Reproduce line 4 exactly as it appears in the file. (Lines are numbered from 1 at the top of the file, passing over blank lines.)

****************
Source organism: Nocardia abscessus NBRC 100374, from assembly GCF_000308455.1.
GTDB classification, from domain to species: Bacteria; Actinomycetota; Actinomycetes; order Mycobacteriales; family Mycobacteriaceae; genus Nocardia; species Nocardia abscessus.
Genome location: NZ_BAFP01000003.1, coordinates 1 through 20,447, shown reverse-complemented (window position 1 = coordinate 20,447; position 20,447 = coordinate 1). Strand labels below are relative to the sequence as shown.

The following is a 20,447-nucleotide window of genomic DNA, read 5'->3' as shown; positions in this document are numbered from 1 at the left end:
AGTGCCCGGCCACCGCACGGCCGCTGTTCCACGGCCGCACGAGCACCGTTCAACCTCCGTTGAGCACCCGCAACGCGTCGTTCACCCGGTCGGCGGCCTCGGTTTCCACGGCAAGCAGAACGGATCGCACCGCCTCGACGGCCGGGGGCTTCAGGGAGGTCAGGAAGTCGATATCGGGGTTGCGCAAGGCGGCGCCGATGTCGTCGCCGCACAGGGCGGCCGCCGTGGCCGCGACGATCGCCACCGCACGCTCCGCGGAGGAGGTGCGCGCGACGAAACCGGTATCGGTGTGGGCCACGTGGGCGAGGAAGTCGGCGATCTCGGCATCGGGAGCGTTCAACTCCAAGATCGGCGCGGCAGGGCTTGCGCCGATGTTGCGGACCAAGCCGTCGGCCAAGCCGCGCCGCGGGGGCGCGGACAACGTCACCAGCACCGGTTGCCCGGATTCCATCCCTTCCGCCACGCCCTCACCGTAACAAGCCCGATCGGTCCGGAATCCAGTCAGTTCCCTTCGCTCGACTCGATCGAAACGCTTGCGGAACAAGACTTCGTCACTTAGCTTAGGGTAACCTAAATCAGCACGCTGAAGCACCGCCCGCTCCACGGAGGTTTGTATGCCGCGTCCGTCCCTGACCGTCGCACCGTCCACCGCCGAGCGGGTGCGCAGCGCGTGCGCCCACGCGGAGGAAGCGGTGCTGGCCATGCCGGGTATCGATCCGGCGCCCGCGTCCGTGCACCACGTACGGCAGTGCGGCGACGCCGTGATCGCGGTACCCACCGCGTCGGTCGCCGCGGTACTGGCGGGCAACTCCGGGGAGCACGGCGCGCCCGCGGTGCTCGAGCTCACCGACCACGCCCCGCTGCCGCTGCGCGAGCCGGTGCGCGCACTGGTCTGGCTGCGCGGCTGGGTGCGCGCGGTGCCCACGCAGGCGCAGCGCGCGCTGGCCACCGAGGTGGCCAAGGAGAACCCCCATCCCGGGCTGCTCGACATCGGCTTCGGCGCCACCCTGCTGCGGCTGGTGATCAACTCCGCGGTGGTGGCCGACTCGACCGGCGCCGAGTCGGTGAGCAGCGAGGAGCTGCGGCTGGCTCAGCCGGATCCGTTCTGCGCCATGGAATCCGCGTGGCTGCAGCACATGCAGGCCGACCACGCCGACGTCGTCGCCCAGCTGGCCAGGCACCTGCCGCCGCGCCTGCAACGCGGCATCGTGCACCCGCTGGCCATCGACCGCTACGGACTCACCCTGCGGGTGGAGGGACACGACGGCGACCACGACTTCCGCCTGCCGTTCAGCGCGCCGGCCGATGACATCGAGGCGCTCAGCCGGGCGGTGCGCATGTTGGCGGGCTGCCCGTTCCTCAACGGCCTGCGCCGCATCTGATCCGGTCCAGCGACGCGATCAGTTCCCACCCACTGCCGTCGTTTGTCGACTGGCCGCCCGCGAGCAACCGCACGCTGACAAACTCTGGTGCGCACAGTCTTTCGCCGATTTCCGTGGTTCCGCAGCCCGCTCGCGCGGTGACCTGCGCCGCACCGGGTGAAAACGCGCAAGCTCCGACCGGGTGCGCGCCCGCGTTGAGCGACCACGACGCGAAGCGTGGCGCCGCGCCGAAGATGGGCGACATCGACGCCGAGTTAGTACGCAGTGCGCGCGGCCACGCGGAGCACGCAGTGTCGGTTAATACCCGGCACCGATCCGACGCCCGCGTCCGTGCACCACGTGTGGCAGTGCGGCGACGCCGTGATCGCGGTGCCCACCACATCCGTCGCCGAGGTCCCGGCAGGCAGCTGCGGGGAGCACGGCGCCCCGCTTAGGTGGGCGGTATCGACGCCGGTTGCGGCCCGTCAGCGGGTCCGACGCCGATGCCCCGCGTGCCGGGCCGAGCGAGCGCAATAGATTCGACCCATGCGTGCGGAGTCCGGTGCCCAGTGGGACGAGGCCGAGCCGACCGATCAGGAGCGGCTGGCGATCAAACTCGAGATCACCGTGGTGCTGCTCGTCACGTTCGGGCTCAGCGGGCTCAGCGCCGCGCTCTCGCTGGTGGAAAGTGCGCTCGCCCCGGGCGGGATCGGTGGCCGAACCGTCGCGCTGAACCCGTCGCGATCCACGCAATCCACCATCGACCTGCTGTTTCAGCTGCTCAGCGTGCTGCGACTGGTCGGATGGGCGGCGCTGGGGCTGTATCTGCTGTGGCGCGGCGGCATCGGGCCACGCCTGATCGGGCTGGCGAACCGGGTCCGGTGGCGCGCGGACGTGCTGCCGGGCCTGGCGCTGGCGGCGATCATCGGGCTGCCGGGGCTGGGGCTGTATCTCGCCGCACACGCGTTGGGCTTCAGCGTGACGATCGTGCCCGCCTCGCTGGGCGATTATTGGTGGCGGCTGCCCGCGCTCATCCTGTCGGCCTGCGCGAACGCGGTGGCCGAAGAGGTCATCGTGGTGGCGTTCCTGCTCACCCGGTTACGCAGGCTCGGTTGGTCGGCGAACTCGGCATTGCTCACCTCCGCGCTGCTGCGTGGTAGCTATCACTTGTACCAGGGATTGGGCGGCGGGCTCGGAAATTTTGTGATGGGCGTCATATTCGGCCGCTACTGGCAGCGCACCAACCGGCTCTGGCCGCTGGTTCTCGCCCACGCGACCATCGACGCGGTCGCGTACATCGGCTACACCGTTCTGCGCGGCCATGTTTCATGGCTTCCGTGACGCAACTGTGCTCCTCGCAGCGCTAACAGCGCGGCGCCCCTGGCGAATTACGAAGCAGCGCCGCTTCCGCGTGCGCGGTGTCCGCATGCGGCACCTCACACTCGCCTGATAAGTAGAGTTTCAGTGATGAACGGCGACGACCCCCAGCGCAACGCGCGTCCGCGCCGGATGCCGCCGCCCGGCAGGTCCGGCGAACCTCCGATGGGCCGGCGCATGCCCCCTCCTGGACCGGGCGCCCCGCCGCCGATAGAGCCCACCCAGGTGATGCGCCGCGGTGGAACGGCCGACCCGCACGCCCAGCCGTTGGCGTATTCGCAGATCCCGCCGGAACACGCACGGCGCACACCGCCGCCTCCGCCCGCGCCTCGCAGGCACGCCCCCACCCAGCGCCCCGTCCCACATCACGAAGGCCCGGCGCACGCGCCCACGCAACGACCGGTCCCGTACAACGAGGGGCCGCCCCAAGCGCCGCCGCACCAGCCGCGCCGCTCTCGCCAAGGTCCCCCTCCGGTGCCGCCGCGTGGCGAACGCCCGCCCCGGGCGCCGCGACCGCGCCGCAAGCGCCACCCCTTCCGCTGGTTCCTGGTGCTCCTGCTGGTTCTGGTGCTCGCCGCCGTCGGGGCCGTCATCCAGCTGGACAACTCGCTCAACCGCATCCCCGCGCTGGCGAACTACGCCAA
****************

The following is a 20,447-nucleotide window of genomic DNA, read 5'->3' as shown; positions in this document are numbered from 1 at the left end: